Since its inception in 2007, Record Store Day has always been a double edged sword.
While the yearly event undoubtedly boosts sales for independent retailers and allows some shops to cover their overhead for months with a single day of profits, it has also come at a cost. The so-called “vinyl hype” has resulted in unnecessary releases and reissues (think 180 gram pressings of meat ‘n’ potatoes classic rock anyone can score in a dollar bin, or a nine-LP box set of The National playing the same song) vastly eclipsing the sparse selection of interesting RSD titles.
The primary consequence of this increased production is a bottleneck at pressing plants, causing multi-month delays for smaller labels or artists releasing records on a limited scale. Canadian DIY imprints have sounded off about these frustrations, and for Mammoth Cave Records, RSD’s consequences played a major role in the harsh reality surrounding their recent shut down.
Ironically, unsold or unordered RSD releases can clog up the crates in record stores as well. For many everyday record collectors, the third Saturday of April is the 24-hour period each year when they stay as far away from brick and mortar shops as possible.
It seems that these concerns have fallen on deaf ears with the organizers of RSD, also known as “The Dept of Record Stores.” In a press release issued by the American Association of Independent Music, these organizations have now announced the launch of Vinyl Tuesday, a weekly event following the same format of special releases meant to drive traffic into stores. These are separated into five categories including catalog releases, commercial and promotional releases, vinyl editions of albums that were previously released digitally or on CD, “rare” (yuk yuk) vinyl releases that drop before their digital editions, or vinyl releases made specifically for “the Record Store Day indie retail community” (yecch). No clear info is provided on where and when Vinyl Tuesday will begin.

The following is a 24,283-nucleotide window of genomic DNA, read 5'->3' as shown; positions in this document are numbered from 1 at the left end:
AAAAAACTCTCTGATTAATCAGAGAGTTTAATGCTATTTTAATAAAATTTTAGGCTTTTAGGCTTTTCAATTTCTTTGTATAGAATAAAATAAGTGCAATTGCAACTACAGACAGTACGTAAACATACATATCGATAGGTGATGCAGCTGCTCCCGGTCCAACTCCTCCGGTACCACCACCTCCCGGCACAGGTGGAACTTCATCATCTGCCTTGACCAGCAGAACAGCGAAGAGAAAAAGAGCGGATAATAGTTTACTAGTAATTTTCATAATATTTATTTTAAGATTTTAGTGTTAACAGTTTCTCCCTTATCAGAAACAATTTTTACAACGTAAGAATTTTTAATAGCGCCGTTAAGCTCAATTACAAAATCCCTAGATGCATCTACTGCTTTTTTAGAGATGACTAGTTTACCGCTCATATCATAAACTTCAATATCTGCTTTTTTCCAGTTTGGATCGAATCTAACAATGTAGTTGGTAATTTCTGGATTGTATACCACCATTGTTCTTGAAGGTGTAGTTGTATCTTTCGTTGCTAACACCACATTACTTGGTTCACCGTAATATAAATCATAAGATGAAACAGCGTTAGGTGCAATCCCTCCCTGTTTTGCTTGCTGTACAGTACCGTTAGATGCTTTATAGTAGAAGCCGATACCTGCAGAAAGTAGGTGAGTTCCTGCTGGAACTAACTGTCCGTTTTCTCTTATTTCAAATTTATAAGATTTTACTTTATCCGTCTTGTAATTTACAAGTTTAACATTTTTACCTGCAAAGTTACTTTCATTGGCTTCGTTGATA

For anyone who worked or shopped at record stores in the past, Tuesdays were known as the day each week when new releases hit the shelves. This has recently been shifted to Fridays for reasons that remain mystifying, with Vinyl Tuesday certain to cause extra headaches and debates in its place. Or hey, maybe some sales too. In the age of Black Friday, Cassette Store Day, Spotify, TIDAL, and poems from Jack White, all anyone can say for certain is that nothing is certain.